ITIL’s configuration management could learn from server configuration management, and look towards the future state
ITIL’s service asset and configuration management (SACM) process could learn from server configuration management. ITIL’s SACM tries to understand the present and past states; server configuration management moves towards a future state.
As a systems administrator, I used cfengine to install and configure servers. (Cfengine and similar tools will “rebuild” environments; Ghost and similar tools will instead “clone”/copy environments.) After setting up a fully-automated install environment, our boss came by one day and said he needed a server installed (from its FedEx box) and on the network ASAP. We were able to unbox the server, rack it, power it on, and deploy it as a web server within 30 minutes.
Server configuration management tools like cfengine are extremely powerful. When I learned about them, I thought they were full “configuration management” tools. Then I heard at one of the LISA conferences that cfengine wasn’t a full configuration management tool because it didn’t put together the servers into bigger pieces and control your entire infrastructure. That’s part of how I started to understand ITIL’s configuration management process and how it’s different.
ITIL’s configuration management process is powerful, too. It helps you understand the impact of change and plan improvements to service delivery. Yet, I think ITIL’s configuration management process could learn from server configuration management, by better trying to understand the desired future state.
What server configuration management tools do, briefly
Cfengine, puppet, and other server configuration management tools work more or less like this:
- Define the traits a server should have
- Assert what you want done, possibly dependent on these traits: “I don’t care what it looks like now–this is what I want”
- Iterate towards this goal state: This is the useful part, where the program runs and moves the server closer to meeting the assertions.
For example, the server “alpha” should have the trait “web-server”. Any server with the trait “web-server” should have a directory called “/var/log/apache” and files older than 7 days should be deleted from this directory. Every hour, the server configuration management tool then runs and ensures the directory exists and deletes the old files. (Why doesn’t the directory exist? It doesn’t matter. Maybe it’s the first run. Maybe someone accidentally deleted the directory.)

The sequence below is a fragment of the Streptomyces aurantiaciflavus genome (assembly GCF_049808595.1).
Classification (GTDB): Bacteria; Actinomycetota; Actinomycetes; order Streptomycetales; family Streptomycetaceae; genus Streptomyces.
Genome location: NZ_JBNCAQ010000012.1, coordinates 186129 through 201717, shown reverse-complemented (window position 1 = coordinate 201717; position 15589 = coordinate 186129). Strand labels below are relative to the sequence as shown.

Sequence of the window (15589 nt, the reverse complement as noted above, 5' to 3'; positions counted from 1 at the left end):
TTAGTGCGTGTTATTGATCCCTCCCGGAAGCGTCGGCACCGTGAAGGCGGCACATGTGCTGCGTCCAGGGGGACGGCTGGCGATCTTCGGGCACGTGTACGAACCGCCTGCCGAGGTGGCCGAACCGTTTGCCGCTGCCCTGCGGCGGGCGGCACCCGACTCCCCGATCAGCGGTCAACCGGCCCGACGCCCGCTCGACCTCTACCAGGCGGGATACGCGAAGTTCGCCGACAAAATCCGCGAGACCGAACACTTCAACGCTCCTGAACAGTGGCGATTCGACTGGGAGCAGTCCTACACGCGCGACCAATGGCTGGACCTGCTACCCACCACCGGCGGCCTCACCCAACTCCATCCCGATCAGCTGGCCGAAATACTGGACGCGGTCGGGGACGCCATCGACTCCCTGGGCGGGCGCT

ITIL’s configuration management, briefly
ITIL’s service asset and configuration management process, part of service transition, is about understanding what you have and how it’s related. You create a plan for what you want to manage, then identify what you have, control it, record its current status, and verify your data is correct. A bunch of other processes, especially ITIL’s service change management process, then use this configuration data to understand the current environment–notably the risks associated with the way things are set up.
Configuration management needs 100% data accuracy for people to trust it, and configuration management should be able to provide a “map” of the critical components needed to provide IT service so you can see how parts are related to the whole.
ITIL configuration management should help you move towards a future state
The gap, I feel, is that the writing about ITIL configuration management doesn’t consider the value of asserting the way things should be even if they are not that way right now. For example, ITIL configuration management may show you that you have a network switch with 100mbps throughput supporting your primary database server–but you should be able to say “I need >= 500mbps throughput for my database server” and at least see the areas where your current state does not conform to your desired state. This would then become the basis for a plan (and ideally automated action) to move you towards the goal state (using the change management process).
ITIL configuration management is extremely well positioned to do this: it should already understand your current environment. If you add another “layer” of the way the environment should look, then you can apply the server configuration management concepts of iterating towards that desired state. Change requests then change the assertions about the environment, and configuration management helps push the environment towards those assertions.